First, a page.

In a rapid-fire, year-end review of key financial trends, the German journalist and stock market expert Frank Bethmann flashed a picture of model, socialite, and entrepreneur Kylie Jenner on the screen. He reminded us of Snapchat's 1.3-billion-dollar loss in market value last year following a tweet by Jenner expressing her disappointment with the platform.
One can debate whether Jenner’s offhand remark caused the knee jerk in the market, but the influence of her digitally propagated opinions exemplifies the Pavlovian nature of our attention in an era of constant information overload.
Whether we intend to or not, we all consume information within echo chambers. News filters into our chamber biased by our own information-searching behavior. We then magnify that partiality by repeatedly returning to voices that validate our own opinions, mirror our own experiences, or trigger an emotional response. As we tap into this echoed content, we make those voices louder. Kylie Jenner holds a megaphone in the echo chamber of her followers (or of the shareholders who panicked).
For marketers, this means that persuading potential customers requires penetrating their echo chamber and successfully competing with other voices for thoughtful attention. Yet, unless you've already established rapport with your audience, your voice will be but a whisper among the louder voices they already gravitate towards. Boosting your message from a faint call to a roaring broadcast takes telling a story that complements (or successfully refutes) those other voices.
Information that resonates in our echo chamber draws a perspective – new or old – that we want to pursue. It might solve a problem (a perspective that puts us at ease), cast new light on experiences (a perspective that intrigues), or turn everything we’ve known on its head (a perspective that provokes). Thus, the key to persuasion is information that aligns with the conversations and thoughts that we already wrestle with every day. Arguments must have the right scope.
And what exactly is scope? My colleague Ute found a perfect definition in the Merriam-Webster Dictionary: the space or opportunity for unhampered motion, activity or thought. That is, the range and scale in which arguments exert their persuasive effect.
Let's consider an example.
At a scientific workshop I attended last year, academic researchers discussed the pushback and dismissals they experience among their colleagues for accepting corporate funding. One participant described the troubled beginning of his research project. A company had offered to finance the project, yet success hinged upon working with NGOs and associations who were aggressively antagonistic toward industry. Predictably, the initial reaction of his collaborators was to reject the idea of corporate funding. In a last-ditch attempt to persuade them, the researcher invited all stakeholders to meet face-to-face. He summarized the goals of the project, highlighted the resources needed to reach each goal, and laid open the funding offer, plus its terms and conditions. By the end of the meeting, all collaborators had agreed to launch the project with the company’s support.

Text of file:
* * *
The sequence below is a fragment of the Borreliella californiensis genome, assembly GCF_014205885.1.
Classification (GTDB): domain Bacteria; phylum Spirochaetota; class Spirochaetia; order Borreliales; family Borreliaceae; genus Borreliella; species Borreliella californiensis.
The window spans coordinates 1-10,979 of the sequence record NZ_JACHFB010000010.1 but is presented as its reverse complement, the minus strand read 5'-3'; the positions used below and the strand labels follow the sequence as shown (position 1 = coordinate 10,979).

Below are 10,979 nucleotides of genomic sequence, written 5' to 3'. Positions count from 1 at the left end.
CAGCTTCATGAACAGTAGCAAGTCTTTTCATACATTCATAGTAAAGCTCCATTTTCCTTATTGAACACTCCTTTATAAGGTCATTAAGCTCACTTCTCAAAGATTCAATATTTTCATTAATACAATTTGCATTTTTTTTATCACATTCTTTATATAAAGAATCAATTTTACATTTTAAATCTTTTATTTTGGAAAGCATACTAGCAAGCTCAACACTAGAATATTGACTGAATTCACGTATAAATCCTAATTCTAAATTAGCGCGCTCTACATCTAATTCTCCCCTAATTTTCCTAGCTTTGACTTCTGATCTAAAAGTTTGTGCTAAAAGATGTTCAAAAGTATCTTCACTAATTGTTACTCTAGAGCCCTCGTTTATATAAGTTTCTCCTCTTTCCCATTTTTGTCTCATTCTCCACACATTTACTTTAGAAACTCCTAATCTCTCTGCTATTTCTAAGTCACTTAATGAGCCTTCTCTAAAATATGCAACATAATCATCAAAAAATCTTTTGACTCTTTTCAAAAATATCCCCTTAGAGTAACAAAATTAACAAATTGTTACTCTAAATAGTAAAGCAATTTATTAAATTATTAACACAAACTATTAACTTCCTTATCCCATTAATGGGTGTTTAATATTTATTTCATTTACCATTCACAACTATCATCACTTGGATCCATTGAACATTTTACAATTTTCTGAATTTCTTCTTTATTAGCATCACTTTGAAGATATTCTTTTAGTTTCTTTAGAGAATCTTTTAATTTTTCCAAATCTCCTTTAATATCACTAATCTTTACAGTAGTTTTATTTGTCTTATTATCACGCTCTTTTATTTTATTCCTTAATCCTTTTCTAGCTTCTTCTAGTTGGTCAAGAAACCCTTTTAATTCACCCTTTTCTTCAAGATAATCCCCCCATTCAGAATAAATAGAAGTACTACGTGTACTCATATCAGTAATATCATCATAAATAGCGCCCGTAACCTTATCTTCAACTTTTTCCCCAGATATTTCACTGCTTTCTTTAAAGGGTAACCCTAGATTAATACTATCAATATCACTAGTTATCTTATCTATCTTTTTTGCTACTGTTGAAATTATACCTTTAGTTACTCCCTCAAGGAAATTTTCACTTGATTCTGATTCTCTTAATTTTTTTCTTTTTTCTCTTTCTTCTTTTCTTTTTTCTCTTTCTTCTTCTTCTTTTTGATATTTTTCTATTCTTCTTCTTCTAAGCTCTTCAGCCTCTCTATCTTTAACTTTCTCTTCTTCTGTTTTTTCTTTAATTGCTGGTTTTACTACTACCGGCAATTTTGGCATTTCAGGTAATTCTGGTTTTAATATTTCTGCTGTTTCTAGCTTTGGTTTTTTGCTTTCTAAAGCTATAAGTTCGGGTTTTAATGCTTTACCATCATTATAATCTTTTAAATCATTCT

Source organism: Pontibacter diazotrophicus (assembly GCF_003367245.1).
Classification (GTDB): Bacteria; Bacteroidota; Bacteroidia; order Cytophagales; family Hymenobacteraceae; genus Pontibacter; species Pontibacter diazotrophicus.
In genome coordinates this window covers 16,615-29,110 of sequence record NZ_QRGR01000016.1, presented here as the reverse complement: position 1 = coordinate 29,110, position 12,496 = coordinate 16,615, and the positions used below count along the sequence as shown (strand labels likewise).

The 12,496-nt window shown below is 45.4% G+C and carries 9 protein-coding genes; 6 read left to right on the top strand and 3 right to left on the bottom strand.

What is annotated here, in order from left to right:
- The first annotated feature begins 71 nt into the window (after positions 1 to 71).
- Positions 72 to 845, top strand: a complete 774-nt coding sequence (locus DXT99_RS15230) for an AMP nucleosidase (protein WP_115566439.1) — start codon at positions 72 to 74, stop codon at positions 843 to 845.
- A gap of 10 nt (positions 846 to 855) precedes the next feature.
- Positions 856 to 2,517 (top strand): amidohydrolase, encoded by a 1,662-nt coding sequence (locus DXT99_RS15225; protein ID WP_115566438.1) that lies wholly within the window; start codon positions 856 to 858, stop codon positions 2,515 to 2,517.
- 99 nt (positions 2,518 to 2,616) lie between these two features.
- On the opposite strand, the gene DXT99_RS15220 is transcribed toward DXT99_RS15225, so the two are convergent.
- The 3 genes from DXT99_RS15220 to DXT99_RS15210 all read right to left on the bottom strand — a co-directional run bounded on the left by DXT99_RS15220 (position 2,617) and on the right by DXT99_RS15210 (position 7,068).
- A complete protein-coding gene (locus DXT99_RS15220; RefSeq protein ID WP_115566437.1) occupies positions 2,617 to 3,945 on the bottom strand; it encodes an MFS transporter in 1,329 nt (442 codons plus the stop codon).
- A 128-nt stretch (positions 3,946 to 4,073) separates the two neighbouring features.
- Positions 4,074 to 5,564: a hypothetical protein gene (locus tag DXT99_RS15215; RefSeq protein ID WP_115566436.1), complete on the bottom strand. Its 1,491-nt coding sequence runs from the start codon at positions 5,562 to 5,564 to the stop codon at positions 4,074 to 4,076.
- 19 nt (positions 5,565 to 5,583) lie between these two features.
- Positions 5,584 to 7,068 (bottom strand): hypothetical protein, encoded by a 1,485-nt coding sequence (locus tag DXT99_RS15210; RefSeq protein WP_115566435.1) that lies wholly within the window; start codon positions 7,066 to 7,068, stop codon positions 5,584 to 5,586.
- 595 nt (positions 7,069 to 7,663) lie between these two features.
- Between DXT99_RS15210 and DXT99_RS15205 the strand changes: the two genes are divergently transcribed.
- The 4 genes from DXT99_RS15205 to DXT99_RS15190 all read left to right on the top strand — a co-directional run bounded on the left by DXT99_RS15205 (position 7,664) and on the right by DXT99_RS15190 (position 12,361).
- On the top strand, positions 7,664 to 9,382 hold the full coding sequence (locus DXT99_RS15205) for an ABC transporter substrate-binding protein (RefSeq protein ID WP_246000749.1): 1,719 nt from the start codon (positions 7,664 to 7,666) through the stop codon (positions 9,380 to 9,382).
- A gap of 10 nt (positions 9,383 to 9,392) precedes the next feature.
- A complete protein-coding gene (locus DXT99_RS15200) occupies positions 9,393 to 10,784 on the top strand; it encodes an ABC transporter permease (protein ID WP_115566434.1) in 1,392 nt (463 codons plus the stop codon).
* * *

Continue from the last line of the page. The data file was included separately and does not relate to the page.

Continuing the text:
In the example, two attempts were made to persuade the indispensable stakeholders of the project. The message in both attempts remained the same: we need this funding. What accounted for the different outcome the second time around was a change in scope.
The first attempt tells a story that disintegrates against the backdrop of large-scale, abstract and heatedly debated thoughts about the incompatibility of independent research and business interests. With this broad scope, the protagonists in the story are faceless organizations and the needs are lifeless numbers, making it is easy to be self-righteous about your particular stance on the controversy.
But the second, successful attempt zooms in on and acknowledges the concrete day-to-day ideas, thoughts and struggles of the audience. This conversation sounds familiar to them. Talking in person about putting ideas and plans into action resonates with the other voices of their echo chamber in thunderous harmony. Move over Kylie!
Scope matters. Use it wisely.
Epilogue: Allow me to return to my assertion above that refuting other voices in an echo chamber is also a means of getting attention. In fact, this can be an extremely powerful, albeit risky approach. One way to err on the side of “powerful” instead of “risky” is to present information with an unprecedented scope. More on that in an upcoming post.